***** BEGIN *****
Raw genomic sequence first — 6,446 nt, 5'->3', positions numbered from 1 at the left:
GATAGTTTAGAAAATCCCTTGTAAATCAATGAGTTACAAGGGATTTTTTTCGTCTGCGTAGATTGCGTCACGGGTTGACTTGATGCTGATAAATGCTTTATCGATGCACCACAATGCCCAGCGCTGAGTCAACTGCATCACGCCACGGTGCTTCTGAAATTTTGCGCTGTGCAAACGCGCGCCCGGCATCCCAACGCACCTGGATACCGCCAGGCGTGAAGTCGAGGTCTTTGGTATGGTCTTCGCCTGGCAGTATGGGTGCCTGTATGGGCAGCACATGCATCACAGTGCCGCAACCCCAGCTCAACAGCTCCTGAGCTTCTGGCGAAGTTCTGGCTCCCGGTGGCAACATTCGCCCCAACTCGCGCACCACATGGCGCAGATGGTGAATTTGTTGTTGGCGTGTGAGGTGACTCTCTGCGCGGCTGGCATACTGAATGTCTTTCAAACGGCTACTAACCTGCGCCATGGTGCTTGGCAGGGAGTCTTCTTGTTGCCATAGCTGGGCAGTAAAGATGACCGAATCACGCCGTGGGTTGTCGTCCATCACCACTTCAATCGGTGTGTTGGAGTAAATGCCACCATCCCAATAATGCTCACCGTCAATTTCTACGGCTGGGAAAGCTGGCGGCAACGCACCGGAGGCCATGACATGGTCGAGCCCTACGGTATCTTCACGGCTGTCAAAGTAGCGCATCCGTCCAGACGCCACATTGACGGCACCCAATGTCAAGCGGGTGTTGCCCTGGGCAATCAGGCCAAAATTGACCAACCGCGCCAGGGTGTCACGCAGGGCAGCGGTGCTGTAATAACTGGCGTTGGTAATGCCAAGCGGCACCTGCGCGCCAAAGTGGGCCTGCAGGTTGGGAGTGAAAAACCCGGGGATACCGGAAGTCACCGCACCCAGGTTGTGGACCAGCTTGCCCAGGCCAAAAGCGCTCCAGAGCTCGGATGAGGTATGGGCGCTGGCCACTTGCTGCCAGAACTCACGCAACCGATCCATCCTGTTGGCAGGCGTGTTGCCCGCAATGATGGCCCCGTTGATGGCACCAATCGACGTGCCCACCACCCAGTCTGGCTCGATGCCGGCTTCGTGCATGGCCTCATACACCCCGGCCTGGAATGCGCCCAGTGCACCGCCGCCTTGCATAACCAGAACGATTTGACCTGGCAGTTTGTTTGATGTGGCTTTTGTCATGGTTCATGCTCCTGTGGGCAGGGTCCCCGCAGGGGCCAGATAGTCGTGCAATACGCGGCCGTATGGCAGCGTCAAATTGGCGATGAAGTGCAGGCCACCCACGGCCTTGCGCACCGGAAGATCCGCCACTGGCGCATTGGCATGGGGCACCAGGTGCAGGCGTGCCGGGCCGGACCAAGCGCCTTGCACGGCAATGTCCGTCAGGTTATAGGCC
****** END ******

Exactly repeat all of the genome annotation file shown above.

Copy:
Raw genomic sequence first — 6,446 nt, 5'->3', positions numbered from 1 at the left:
GATAGTTTAGAAAATCCCTTGTAAATCAATGAGTTACAAGGGATTTTTTTCGTCTGCGTAGATTGCGTCACGGGTTGACTTGATGCTGATAAATGCTTTATCGATGCACCACAATGCCCAGCGCTGAGTCAACTGCATCACGCCACGGTGCTTCTGAAATTTTGCGCTGTGCAAACGCGCGCCCGGCATCCCAACGCACCTGGATACCGCCAGGCGTGAAGTCGAGGTCTTTGGTATGGTCTTCGCCTGGCAGTATGGGTGCCTGTATGGGCAGCACATGCATCACAGTGCCGCAACCCCAGCTCAACAGCTCCTGAGCTTCTGGCGAAGTTCTGGCTCCCGGTGGCAACATTCGCCCCAACTCGCGCACCACATGGCGCAGATGGTGAATTTGTTGTTGGCGTGTGAGGTGACTCTCTGCGCGGCTGGCATACTGAATGTCTTTCAAACGGCTACTAACCTGCGCCATGGTGCTTGGCAGGGAGTCTTCTTGTTGCCATAGCTGGGCAGTAAAGATGACCGAATCACGCCGTGGGTTGTCGTCCATCACCACTTCAATCGGTGTGTTGGAGTAAATGCCACCATCCCAATAATGCTCACCGTCAATTTCTACGGCTGGGAAAGCTGGCGGCAACGCACCGGAGGCCATGACATGGTCGAGCCCTACGGTATCTTCACGGCTGTCAAAGTAGCGCATCCGTCCAGACGCCACATTGACGGCACCCAATGTCAAGCGGGTGTTGCCCTGGGCAATCAGGCCAAAATTGACCAACCGCGCCAGGGTGTCACGCAGGGCAGCGGTGCTGTAATAACTGGCGTTGGTAATGCCAAGCGGCACCTGCGCGCCAAAGTGGGCCTGCAGGTTGGGAGTGAAAAACCCGGGGATACCGGAAGTCACCGCACCCAGGTTGTGGACCAGCTTGCCCAGGCCAAAAGCGCTCCAGAGCTCGGATGAGGTATGGGCGCTGGCCACTTGCTGCCAGAACTCACGCAACCGATCCATCCTGTTGGCAGGCGTGTTGCCCGCAATGATGGCCCCGTTGATGGCACCAATCGACGTGCCCACCACCCAGTCTGGCTCGATGCCGGCTTCGTGCATGGCCTCATACACCCCGGCCTGGAATGCGCCCAGTGCACCGCCGCCTTGCATAACCAGAACGATTTGACCTGGCAGTTTGTTTGATGTGGCTTTTGTCATGGTTCATGCTCCTGTGGGCAGGGTCCCCGCAGGGGCCAGATAGTCGTGCAATACGCGGCCGTATGGCAGCGTCAAATTGGCGATGAAGTGCAGGCCACCCACGGCCTTGCGCACCGGAAGATCCGCCACTGGCGCATTGGCATGGGGCACCAGGTGCAGGCGTGCCGGGCCGGACCAAGCGCCTTGCACGGCAATGTCCGTCAGGTTATAGGCC